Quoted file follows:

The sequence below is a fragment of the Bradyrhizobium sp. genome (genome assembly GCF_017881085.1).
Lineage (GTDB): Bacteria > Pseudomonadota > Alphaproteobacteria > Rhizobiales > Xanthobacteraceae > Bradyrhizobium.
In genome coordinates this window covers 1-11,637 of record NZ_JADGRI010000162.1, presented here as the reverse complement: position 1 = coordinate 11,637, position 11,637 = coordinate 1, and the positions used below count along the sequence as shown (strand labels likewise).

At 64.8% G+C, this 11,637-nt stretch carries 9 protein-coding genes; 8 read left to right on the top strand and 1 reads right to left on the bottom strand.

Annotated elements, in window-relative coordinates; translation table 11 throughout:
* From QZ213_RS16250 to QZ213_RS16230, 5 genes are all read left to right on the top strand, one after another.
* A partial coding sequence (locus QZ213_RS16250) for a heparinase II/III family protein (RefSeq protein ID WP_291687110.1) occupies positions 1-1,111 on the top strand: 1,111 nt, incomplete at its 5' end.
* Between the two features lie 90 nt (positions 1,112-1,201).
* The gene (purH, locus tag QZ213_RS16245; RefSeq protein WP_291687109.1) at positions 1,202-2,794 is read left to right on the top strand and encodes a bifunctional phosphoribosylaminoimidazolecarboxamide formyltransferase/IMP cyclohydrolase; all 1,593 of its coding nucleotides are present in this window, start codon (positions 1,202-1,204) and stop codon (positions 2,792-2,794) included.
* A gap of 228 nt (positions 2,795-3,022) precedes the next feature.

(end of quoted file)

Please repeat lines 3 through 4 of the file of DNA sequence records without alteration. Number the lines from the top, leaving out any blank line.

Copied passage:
In genome coordinates this window covers 1-11,637 of record NZ_JADGRI010000162.1, presented here as the reverse complement: position 1 = coordinate 11,637, position 11,637 = coordinate 1, and the positions used below count along the sequence as shown (strand labels likewise).

At 64.8% G+C, this 11,637-nt stretch carries 9 protein-coding genes; 8 read left to right on the top strand and 1 reads right to left on the bottom strand.